Go west, old man – said my list of stores to see and books to buy. So just before we locked ourselves in our homes, I locked the car’s seat belt and hit the road for Kerry and Tipperary. It really wasn’t that long a way to Tipp. My arrival was marked by a unique sense of déjà vu. My exit with a minor case of synchronicity.
One of Cloughjordan’s claims to fame is its award-winning Ecovillage, something I didn’t know about until I did my homework, which as is my habit, I never do until after I’ve been someplace. My welcome to this town of 431 people came from a friendly dog lying in the middle of its main street. It would occasionally move from one side to the other to greet a pedestrian on the footpath or a driver leaving their car, like me. Greeting complete, he returned to his sunbeam on the street. He put my memory into a time machine, to a hamlet in upstate New York called McDonough [population in those days of 700-800]. I had a client there that I visited a dozen or so times a year. Like Cloughjordan, its main – and almost only – street was home turf to a friendly dog. I still remember hot summer days where the dog moved with the shade of the massive oak tree adjoining the street, preferring the shade to hot asphalt, but still wanting to control his turf. Wintertimes he sought the sunny patches.
We simply drove around him.And here’s where the sort-of-synchronicity comes in. Cloughjordan is the birthplace of Thomas MacDonagh, one of the heroes of 1916’s Easter Rising. A signatory of the Proclamation of the Irish Republic, he was executed by the British in May, 1916. While the New York hamlet’s name predates him, the similarity of the names and my experiences in the two places made me feel right at home in a place I’d never been before.
Oh yes. I stopped into Sheelagh na Gig Books while I was there, as well. Had a great cup of coffee and browsed through one of the best collections of books by western and third-world authors on politics and ecology that I’ve seen this side of Berkeley. In addition to a few regulars from the Ecovillage, I also shared my coffee with a couple of women who were bicycling through town along the Beara-Breifne Way, which runs 500km from the tip of the Beara Peninsula to Cavan.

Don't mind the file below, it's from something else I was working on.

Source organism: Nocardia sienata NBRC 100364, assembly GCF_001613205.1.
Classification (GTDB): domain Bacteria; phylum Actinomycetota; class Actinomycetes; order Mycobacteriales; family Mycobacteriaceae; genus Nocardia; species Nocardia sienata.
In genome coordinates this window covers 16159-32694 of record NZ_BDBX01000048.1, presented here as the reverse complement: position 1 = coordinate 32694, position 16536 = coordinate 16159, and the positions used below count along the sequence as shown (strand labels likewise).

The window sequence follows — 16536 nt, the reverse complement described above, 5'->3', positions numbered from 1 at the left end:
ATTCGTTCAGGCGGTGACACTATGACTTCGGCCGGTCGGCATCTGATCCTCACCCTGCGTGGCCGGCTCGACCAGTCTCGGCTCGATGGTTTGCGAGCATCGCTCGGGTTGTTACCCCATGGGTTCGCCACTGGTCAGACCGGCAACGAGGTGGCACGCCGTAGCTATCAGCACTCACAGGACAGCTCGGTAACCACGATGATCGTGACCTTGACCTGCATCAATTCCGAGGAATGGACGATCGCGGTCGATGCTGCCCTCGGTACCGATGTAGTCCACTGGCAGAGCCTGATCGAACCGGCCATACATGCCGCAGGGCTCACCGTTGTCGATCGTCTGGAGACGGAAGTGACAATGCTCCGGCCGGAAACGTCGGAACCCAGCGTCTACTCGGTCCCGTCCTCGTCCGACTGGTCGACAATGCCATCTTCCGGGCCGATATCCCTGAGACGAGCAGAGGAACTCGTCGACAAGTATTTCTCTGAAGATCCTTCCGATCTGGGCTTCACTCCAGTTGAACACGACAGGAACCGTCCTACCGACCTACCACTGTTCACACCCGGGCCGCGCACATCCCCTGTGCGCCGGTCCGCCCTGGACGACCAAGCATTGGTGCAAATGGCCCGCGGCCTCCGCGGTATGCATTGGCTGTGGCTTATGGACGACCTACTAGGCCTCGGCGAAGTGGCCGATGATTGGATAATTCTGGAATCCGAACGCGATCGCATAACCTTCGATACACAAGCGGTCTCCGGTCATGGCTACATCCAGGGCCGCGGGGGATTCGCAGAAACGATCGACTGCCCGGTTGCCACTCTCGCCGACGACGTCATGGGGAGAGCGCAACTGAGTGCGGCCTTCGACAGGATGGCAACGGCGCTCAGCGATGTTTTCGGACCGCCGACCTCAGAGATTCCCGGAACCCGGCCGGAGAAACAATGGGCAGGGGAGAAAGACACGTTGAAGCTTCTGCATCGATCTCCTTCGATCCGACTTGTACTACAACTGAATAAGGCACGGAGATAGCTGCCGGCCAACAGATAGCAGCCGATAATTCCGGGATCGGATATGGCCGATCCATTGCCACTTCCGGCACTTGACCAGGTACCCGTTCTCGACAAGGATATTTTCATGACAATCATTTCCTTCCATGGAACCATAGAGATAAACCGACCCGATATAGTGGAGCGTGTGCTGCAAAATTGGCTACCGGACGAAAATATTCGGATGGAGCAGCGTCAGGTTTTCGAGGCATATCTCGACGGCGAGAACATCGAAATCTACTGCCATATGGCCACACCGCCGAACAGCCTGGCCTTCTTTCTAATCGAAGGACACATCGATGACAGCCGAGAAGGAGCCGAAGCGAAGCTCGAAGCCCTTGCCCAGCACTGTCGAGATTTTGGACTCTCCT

While I felt seriously at home and could have stayed there indefinitely, it was time to move on up the road to Listowel, where Brenda Woulfe’s store has her name on the door and her personality throughout. She noticed me working my way through her display of Very Interesting Books and asked about my reading tastes. I told her the truth. That I had no preconceived notions and was just looking for something to jump or fall off the shelf at me. A few questions later she recommended a Robert Harris book. I knew his name but since I’d never read any of his work, I bought it. Then, while making small talk I learned that many years ago she’d worked in Cork’s Vibes and Scribes, mentioning names of people who either aren’t there anymore or who I may know, but not by name. [I’m one of those people who never forget a face, but rarely remember a name.] So I naturally needed to buy another book from her, 101 Reasons Why Cork is Better than Dublin. To borrow a phrase, “I’m lovin’ it.”
Later that day I was playing tourist in Listowel and noticed what I’d missed on my way to her store – she’s next door to a major book chain’s franchise store. I’d come from the other direction and hadn’t noticed it before. I put my head back in the door and asked her what life was like sharing a wall with a competitor. She said all the polite things you’d expect about them not really being competition and serving two different customer types. To myself I wondered if I’d be so diplomatic. After trading some more stories about writers, readers and the state of the bookstore world I went next door and saw that she’d been telling me the truth. Where Brenda loves books, knows her inventory and customers, the franchise store was manned by a couple of teenagers who occasionally interrupted their texting to ring up some office supplies. The store did stock a selection of best sellers, but could be anywhere on the planet. Its generic window poster didn’t even mention books, where Woulfe’s display window was full of books clearly aimed at a local audience. Oh…and Woulfe’s bulletin board overflows with local events. She’s been here since 2006, leaving school supplies to her neighbor while taking care of Listowel’s literary needs, which includes being a sponsor of Listowel’s annual Writer’s Week. [ https://writersweek.ie/woulfes-bookshop-listowel-one-of-irelands-best-loved-independent-bookshops/ ]
Brenda didn’t treat me like a customer, but as a friend. Does book-loving qualify as a basis for instant friendship?
Dingle Bookshop – No need to talk about déjà vu here, since I’ve been here – and spent money here – a number of times through the years. My surprise of the trip? The number of people wandering Dingle’s streets on a cold, wet, windy miserable day months before tourist season begins. Hope they’re spending money with the local retailers. There’s a wonderful table of new releases at the door that had me considering how many books I could carry home. But then I remembered that I still have well over a dozen more stores to visit on this pilgrimage, so I’ll save some of my money for them.
This piece is just one of a number I’ve written about my long-term love affair with books. If you’d like to see more simply click on the “Books” category below. You can also subscribe, so that you’ll see these blogs as they’re written, as opposed to social media’s algorithms. As the saying goes, if you like my writing, tell your friends. If you don’t, tell your enemies.